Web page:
In the 1920s, a group of his former students published a volume of his writings entitled T'lgadints'in ew ir Kordzě (Թլկատինցին եւ իր Գործը=T‘lgadints‘i and his Work, Boston, 1927). The book, which found a place on the shelves of many Kharpertsi families, was published in both hardcover and softcover formats, features a substantial introduction by Arshag Chobanian and a brief foreword by the chairman and secretary of the Union of Alumni of Tlgadintsi, the aforementioned Sarkls Malyemezian and Peniamin Noorigian. The volume also, notably, includes many photographs of Kharpert and environs taken before the Genocide that destroyed this important center of Western Armenian life and replaced it with a void, making the publication a kind of hushmadean [memorial book] both to T‘lgadints‘i and to Kharpert itself. (Below: Pages from T'lgadints'in ew ir Kordzě with photo of view of Mezere.)
Hamasdegh, writing in the Hayrenik‘ Amsagir (i.e., Monthly, published in Boston) more than a decade after T‘lgadints‘i’s death, recalled that “the patterns on his canvas are traditional Armenian patterns. The color he uses is a local product made of strong paint, so durable that neither the sun nor washing can remove it.” He continues:
In “The Voice of the Wasps” (Պիծակներու Ձայնը) he started with this statement: “The village has always been in my mind. I have talked about the village every day. The city has been my residence for a long time, but it often happens that my eyes unintentionally open on the other side of the land.”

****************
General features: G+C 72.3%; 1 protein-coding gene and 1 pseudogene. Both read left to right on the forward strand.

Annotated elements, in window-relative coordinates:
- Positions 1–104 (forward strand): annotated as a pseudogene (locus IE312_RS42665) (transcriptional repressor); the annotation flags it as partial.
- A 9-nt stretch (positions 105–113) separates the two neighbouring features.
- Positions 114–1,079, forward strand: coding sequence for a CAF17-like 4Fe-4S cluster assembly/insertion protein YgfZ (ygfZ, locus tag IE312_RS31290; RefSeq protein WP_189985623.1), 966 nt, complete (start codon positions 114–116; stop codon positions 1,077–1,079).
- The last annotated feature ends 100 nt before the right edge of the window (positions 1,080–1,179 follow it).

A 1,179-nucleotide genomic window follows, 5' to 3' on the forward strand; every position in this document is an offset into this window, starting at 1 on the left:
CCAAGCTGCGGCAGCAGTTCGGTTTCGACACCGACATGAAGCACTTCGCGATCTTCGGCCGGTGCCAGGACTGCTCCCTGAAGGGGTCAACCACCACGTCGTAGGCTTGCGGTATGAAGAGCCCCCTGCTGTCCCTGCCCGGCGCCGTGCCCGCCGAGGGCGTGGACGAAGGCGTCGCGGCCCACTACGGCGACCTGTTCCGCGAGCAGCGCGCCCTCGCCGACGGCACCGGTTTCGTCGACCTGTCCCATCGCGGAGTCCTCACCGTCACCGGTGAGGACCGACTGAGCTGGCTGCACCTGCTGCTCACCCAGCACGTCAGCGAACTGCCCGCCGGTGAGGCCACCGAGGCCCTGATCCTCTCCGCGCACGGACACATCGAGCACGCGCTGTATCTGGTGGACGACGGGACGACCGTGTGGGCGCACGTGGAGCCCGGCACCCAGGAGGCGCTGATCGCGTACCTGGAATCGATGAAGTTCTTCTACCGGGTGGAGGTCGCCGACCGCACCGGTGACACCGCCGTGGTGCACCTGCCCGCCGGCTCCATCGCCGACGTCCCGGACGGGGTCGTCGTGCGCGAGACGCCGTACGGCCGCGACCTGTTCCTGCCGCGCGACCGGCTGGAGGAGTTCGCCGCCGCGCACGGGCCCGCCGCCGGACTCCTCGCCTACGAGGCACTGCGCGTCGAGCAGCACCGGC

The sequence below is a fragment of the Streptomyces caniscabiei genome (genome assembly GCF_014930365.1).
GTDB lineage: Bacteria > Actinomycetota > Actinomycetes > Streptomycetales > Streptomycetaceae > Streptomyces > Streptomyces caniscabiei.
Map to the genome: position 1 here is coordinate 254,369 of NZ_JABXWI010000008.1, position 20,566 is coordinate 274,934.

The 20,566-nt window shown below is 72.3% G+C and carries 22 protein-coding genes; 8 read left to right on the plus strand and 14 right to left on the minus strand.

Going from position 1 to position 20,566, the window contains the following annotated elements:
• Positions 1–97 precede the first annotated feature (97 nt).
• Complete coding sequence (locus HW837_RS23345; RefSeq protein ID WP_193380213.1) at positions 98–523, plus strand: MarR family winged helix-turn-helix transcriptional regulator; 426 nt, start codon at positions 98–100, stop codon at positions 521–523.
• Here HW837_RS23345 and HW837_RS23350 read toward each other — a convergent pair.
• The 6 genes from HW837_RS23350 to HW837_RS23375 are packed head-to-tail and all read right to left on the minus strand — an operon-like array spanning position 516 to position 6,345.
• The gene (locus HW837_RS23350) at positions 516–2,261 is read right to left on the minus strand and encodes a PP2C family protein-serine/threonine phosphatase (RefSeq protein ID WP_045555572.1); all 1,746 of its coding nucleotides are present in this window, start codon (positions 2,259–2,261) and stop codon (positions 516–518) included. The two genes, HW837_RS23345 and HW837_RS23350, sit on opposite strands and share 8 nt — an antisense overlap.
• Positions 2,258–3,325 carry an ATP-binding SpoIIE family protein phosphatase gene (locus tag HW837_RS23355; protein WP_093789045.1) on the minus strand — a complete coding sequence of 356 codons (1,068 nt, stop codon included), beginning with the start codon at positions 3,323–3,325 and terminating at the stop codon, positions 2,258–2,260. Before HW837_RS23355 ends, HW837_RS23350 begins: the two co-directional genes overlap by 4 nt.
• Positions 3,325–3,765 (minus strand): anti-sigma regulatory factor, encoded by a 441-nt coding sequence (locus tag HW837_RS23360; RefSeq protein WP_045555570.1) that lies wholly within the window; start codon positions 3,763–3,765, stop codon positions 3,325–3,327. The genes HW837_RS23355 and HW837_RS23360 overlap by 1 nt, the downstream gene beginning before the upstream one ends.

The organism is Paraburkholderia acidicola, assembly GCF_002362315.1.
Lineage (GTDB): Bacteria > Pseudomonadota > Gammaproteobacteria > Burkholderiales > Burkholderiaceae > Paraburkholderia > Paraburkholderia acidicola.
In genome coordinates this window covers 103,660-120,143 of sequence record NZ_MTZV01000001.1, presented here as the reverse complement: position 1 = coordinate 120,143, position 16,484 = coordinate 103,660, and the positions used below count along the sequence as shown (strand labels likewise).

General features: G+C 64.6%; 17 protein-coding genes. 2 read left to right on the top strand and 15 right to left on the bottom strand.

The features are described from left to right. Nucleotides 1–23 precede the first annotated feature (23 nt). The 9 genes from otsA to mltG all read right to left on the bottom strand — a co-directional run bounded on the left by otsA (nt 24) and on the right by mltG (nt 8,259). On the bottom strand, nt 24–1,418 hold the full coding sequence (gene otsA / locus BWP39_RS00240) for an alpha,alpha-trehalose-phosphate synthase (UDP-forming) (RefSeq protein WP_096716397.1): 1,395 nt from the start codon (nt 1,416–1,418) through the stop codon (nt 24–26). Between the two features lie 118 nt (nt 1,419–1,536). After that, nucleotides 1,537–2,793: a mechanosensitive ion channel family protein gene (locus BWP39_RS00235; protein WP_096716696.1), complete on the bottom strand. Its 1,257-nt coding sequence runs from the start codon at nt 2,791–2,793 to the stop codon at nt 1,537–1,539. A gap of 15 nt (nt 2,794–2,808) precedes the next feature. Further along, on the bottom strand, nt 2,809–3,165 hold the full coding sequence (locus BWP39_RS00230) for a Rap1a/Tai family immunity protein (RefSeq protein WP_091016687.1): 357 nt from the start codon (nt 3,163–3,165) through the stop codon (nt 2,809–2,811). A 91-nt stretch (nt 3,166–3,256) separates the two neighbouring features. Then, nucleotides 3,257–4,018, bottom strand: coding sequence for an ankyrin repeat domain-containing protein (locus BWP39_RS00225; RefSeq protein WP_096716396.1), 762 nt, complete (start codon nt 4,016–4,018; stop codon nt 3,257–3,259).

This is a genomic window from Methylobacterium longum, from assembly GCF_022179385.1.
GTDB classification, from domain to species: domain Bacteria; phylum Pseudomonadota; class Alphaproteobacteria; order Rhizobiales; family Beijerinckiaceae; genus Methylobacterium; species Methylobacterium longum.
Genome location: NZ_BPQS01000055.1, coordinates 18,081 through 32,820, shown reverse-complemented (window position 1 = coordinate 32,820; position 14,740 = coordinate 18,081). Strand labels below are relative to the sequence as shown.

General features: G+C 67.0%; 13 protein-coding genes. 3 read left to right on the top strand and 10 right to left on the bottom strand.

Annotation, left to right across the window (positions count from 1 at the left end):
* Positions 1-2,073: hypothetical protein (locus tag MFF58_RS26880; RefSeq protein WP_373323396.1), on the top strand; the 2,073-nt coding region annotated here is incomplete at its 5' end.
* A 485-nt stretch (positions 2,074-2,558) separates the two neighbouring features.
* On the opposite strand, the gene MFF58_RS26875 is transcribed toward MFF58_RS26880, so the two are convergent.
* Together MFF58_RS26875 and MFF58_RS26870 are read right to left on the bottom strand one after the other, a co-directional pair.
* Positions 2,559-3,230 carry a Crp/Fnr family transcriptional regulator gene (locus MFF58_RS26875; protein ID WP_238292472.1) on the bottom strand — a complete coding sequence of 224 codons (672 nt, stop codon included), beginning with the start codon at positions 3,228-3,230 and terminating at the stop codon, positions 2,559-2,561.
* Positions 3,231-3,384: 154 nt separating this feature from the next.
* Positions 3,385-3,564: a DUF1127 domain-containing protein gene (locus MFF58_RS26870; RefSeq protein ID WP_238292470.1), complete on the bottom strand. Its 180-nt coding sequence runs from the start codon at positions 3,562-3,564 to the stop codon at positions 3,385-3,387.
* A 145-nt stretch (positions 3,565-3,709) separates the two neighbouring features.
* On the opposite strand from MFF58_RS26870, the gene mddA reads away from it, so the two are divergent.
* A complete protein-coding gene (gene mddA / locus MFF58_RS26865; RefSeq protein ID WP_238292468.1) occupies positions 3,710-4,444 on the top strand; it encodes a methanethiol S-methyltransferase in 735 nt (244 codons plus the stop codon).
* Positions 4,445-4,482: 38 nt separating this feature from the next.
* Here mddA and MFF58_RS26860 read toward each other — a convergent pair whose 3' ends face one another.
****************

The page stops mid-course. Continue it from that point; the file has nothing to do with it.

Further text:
We see that the subjects he touched are those he lived with at the time. ... He passed along the legacy to us that only truth is eternal. And that is art, beautiful literature.
We have not encountered two lines signed by Tlgadintsi that do not have a special literary stamp.[xvi]
To date, hardly any of T‘lgadints‘i’s writings have been translated into English, and it is difficult not to conclude that his work, and, indeed, much of the provincial school he inspired, remains waiting for rediscovery by new generations.
i Or T‘lkatints‘i, as it would transliterated according to the Library of Congress system which we normally adhere to; in this case, in deference to his status as a major figure in Western Armenian literature, we will give priority to Western Armenian forms except in bibliographical citations. T‘lgadints‘i also published pieces under his own name and under the pen-name Parnag. His year of birth is sometimes given as 1850, sometimes as 1860; it is not clear which is correct.
ii Krikor Beledian, “From Image to Loss: The Writers of Kharpert and Provincial Literature,” in Richard G. Hovannisian, ed., Armenian Tsopk/Kharpert (Costa Mesa: Mazda, 2002), p. 239
iii Ibid., p. 243
iv Ibid., p. 261
v Ali Sipahi, At Arms Length: Historical Ethnography of Proximity in Harput, unpublished 2015 doctoral dissertation in Anthropology and History, Univ. of Michigan, pp. 286-87
vi Kevork B. Bardakjian, A Reference Guide to Modern Armenian Literature, 1500-1920 (Detroit: Wayne State University Press, 2000), pp. 164-65
vii David Low, “Photography and the Empty Landscape: Excavating the Ottoman Armenian Image World,” Études arméniennes contemporaines 6 (2015),
viii Arshak Chopanean [Arshag Chobanian], “Harajaban,” Tlgadintsin ev ir Gortse (Boston, 1927), p. 47
ix Bedros Keljik, “A Few Words from the Author,” in Armenian-American Sketches, edited by Christopher Atamian, Lou Ann Matossian, Barlow Der Mugrdechian; translated by Aris Sevag, Vartan Matiossian, Lou Ann Matossian (Fresno, CA: The Press, California State University, 2019), p. xix
x Beniamin Nurikian [Peniamin Noorigian], “T‘lgadints‘in ir ashakerneri het,” Nor Gir, Vol. 12, Nos. 3-4 (1950), p. 172